My doctors said I have "dietetic vision": a kind of thirst for satisfying objects to behold.
When I grew into this gift of visual sorting, I didn't become the sort of superhero you see in comic books. I looked at the world around me and saw imperfection, but I also saw opportunity.
As quickly as I could, I began to share my visions of the world with others. Some met me with trust, with belief, for they too shared a vision of the world that aligned with perfection.
Others met me with strife, their chaotic souls pushing back from this serene order of things.
Through a keen eye, my political power in my home country grew and a cultural and structural renaissance began. Entire cities changed looks.
Projects that were once only dreams came to fruition: were put on paper, and the civilians of my homeland made them happen together. The spreading roots of change grew outwards from there.
Soon the entire world was in my hands, as though it were but a ball of clay to be molded into a new form.
And yet, not all was well. My own friend betrayed me, strung me along and filled my world with confusion.
They planted the seeds of discord in my head, questioned my assuredness, doubted my vision under the guise of constructive criticism,
and even refused to hear my own suggestions in the construction of a project.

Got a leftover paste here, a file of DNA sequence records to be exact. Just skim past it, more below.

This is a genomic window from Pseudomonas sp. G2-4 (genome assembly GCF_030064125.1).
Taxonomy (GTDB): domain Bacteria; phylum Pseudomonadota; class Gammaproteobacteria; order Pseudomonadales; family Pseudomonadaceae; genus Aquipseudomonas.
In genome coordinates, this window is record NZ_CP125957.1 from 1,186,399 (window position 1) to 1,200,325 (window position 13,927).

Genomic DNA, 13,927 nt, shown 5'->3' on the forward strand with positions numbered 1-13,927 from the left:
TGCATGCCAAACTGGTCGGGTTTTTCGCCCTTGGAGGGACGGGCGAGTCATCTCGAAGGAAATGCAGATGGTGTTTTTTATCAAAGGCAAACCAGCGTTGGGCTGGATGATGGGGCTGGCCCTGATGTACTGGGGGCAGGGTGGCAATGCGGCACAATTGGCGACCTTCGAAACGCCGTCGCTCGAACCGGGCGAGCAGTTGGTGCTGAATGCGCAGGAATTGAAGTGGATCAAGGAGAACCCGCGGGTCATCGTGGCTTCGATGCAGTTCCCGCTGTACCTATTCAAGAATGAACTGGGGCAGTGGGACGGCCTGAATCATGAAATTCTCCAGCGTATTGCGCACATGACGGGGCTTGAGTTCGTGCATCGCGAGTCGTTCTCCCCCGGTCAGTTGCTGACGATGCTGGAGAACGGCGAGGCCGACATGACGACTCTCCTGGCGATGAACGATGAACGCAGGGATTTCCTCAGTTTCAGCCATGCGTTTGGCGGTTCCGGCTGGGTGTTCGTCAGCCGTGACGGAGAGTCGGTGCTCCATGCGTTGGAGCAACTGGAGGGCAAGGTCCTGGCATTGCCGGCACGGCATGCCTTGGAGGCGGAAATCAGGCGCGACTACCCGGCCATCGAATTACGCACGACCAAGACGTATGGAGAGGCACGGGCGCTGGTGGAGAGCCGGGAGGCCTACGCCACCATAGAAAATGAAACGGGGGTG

Their single-mindedness could not be tolerated and with the help of my friends I revealed them for the villain they were.
Once the villain was revealed, my friends asked them 'why' they did these evil deeds, and in remorse they exclaimed my vision was too difficult for them to understand,
that they could not see the same vision I had, that they could not imagine a world that was different from the pain they felt then. I apologised to them, and sat by their side.
I had not known their eyes were clouded, and as I touched their arm gently, my dietetic vision coursed through them when we spoke of the perfection of the future.
It was only when they could see their place in our world did they believe in the power of it.
Dietetic vision is what the doctors describe to be a thirst for satisfying objects to behold, but I disagree.
I would describe it as "the power to tell right from wrong, nonjudgmentally and one-mindfully."